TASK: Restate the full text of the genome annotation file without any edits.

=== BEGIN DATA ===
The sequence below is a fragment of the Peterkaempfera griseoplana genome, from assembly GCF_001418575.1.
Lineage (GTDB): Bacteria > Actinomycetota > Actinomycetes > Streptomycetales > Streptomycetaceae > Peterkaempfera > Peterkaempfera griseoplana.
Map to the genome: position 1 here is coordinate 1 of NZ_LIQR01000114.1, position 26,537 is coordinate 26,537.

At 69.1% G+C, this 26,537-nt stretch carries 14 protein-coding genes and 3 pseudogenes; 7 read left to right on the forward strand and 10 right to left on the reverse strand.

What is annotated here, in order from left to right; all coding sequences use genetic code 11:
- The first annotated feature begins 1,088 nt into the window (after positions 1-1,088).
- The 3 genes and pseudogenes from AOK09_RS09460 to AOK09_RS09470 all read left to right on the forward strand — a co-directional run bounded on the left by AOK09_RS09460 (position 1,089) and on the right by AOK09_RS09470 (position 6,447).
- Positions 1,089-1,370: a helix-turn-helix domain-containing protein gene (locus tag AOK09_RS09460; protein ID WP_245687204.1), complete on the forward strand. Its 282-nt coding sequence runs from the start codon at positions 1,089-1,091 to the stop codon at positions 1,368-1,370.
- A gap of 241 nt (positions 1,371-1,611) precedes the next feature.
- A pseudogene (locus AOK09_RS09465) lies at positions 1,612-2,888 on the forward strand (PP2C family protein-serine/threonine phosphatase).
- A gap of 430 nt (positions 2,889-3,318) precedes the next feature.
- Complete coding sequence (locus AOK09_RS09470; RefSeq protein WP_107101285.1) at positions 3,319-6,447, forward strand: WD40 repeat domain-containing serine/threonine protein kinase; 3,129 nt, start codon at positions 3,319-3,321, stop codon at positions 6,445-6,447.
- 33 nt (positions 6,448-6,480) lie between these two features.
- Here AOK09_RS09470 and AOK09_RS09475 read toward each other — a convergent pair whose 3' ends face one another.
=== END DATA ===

The sequence below is a fragment of the Peterkaempfera griseoplana genome, from assembly GCF_001418575.1.
Lineage (GTDB): Bacteria > Actinomycetota > Actinomycetes > Streptomycetales > Streptomycetaceae > Peterkaempfera > Peterkaempfera griseoplana.
Map to the genome: position 1 here is coordinate 1 of NZ_LIQR01000114.1, position 26,537 is coordinate 26,537.

At 69.1% G+C, this 26,537-nt stretch carries 14 protein-coding genes and 3 pseudogenes; 7 read left to right on the forward strand and 10 right to left on the reverse strand.

What is annotated here, in order from left to right; all coding sequences use genetic code 11:
- The first annotated feature begins 1,088 nt into the window (after positions 1-1,088).
- The 3 genes and pseudogenes from AOK09_RS09460 to AOK09_RS09470 all read left to right on the forward strand — a co-directional run bounded on the left by AOK09_RS09460 (position 1,089) and on the right by AOK09_RS09470 (position 6,447).
- Positions 1,089-1,370: a helix-turn-helix domain-containing protein gene (locus tag AOK09_RS09460; protein ID WP_245687204.1), complete on the forward strand. Its 282-nt coding sequence runs from the start codon at positions 1,089-1,091 to the stop codon at positions 1,368-1,370.
- A gap of 241 nt (positions 1,371-1,611) precedes the next feature.
- A pseudogene (locus AOK09_RS09465) lies at positions 1,612-2,888 on the forward strand (PP2C family protein-serine/threonine phosphatase).
- A gap of 430 nt (positions 2,889-3,318) precedes the next feature.
- Complete coding sequence (locus AOK09_RS09470; RefSeq protein WP_107101285.1) at positions 3,319-6,447, forward strand: WD40 repeat domain-containing serine/threonine protein kinase; 3,129 nt, start codon at positions 3,319-3,321, stop codon at positions 6,445-6,447.
- 33 nt (positions 6,448-6,480) lie between these two features.
- Here AOK09_RS09470 and AOK09_RS09475 read toward each other — a convergent pair whose 3' ends face one another.